The Hateful Eight (Quentin Tarantino, 2015) – A bloody, bloody brilliant fusion of Western, horror and black comedy that confirms Tarantino's return to relevance after the glorious surprise that was Django Unchained, a swaggering, effortless movie following 17 years of self-conscious, self-plagiarising films.
The Hateful Eight is even better: potentially self-restricting in its claustrophobic, dialogue-heavy set-up, but with an ambition and chutzpah that causes it to leap from the screen. At times it’s reminiscent of a Ranown movie – one of those cynical, weary chamber pieces that marked a highpoint of the B-Western – with some DNA shared with Carpenter's The Thing, but when anyone is talking… well only one person could have written those lines. The stylisation in his writing is still there, but then it always was: what’s changed is that his naturalism is back and so is his range: for a while, every character in his films seemed to speak in the same, stilted way – or actually in one of two ways, sassy woman or malevolent man – but now they’re distinct, different and speaking in a way that drags you into the film, not reminds you that you’re watching one. I think that by Inglourious Basterds his writing was once more starting to sing, and his gift for suspense was much in evidence, but such virtues were rather obscured by the film’s overbearing smugness and silliness.
This one begins with bounty hunter John Ruth (Kurt Russell) transporting $10,000 prisoner Daisy Domergue (Jennifer Jason Leigh) to the town of Red Rock. En route, he and driver O. B. Jackson (James Parks) pick up a former Civil War hero, Major Marquis Warren (Samuel L. Jackson) and a self-proclaimed sheriff (Walton Goggins), before a blizzard drives them to a haberdashery. There, a loquacious English hangman (Tim Roth, sounding like Edmund Blackadder), a hulking Mexican (Demián Bichir), a racist retired general (Bruce Dern) and a mystery man named Joe Gage (Michael Madsen) are waiting, and at least one of them has a secret that’s about to soak these walls in blood.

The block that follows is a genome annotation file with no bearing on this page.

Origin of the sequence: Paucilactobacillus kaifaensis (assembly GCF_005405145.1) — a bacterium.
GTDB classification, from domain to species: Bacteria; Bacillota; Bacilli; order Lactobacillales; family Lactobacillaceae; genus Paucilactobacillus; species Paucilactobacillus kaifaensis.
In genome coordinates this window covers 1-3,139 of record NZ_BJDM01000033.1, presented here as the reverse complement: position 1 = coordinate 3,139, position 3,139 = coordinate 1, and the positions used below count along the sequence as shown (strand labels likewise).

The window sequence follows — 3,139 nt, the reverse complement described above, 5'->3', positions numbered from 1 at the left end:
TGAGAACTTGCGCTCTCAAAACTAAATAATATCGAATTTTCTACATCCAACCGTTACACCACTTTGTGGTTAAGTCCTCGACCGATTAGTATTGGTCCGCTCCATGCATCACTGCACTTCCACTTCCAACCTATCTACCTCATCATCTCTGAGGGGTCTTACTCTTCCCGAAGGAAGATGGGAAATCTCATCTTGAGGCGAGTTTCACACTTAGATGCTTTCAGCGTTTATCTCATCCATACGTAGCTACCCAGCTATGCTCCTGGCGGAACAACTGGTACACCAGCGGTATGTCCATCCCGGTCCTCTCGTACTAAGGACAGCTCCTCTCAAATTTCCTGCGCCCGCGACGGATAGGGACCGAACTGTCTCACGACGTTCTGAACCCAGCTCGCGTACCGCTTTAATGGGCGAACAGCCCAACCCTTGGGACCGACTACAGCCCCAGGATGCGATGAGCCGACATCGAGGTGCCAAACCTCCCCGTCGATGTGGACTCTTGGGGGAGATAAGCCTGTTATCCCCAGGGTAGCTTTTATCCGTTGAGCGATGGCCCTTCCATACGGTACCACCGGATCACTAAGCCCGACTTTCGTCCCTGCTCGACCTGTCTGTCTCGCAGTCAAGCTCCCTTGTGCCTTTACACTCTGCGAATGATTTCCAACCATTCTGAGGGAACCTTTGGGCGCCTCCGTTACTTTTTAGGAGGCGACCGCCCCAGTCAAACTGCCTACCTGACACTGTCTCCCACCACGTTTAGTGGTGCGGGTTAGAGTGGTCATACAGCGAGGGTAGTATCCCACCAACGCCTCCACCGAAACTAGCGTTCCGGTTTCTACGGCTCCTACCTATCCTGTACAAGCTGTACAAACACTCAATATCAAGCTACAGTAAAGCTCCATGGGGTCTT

Since reading Truffaut/Hitchcock earlier this year, I’ve begun to look at films in a different way, particularly the way in which they create suspense – and by suspense I don’t just mean nerve-shredding tension caused by sky-high stakes (though I do partly mean that), but also basic dramatic interest. Tarantino does this unbelievably well from the get-go: from a standing start we care implicitly, overwhelmingly and relentlessly what happens next, and frequently we care so much not because the characters are likeable (see: the title), but because of Tarantino’s imagination, specificity and meticulous, tight-as-a-drum scene construction. Catharsis, when it comes, is via revelation, sardonically cartoonish violence and some of the best jokes in ages. For a director who sometimes gives the impression that he’s making films so black people will think he’s cool, he certainly gives his give detestable, racist antagonists some of the funniest lines. In a more straightforward but equally crucial sense, the film is spectacularly unpredictable, and when we can guess what's about to happen, that too's a tool, Tarantino using it to ratchet up the tension we feel.
The performances are generally good, but with superb work by Jackson (in unusually committed, dynamic form – he hasn’t been this good in 20 years), Goggins, a foully credible Dern and – probably best of all – Jennifer Jason Leigh. She’s always been a cracking actress and here she’s just superb: putrid, virulently unpleasant and increasingly covered in blood, she becomes more and more central to the story and, with it, grows in power, reaching an apogee of almost supernatural gothicism. It’s slightly ironic, then, that Tarantino seems to have borrowed her surname from RKO actress Faith Domergue, the most notoriously untalented (and most conspicuously underage) of Howard Hughes's innumerable mistresses.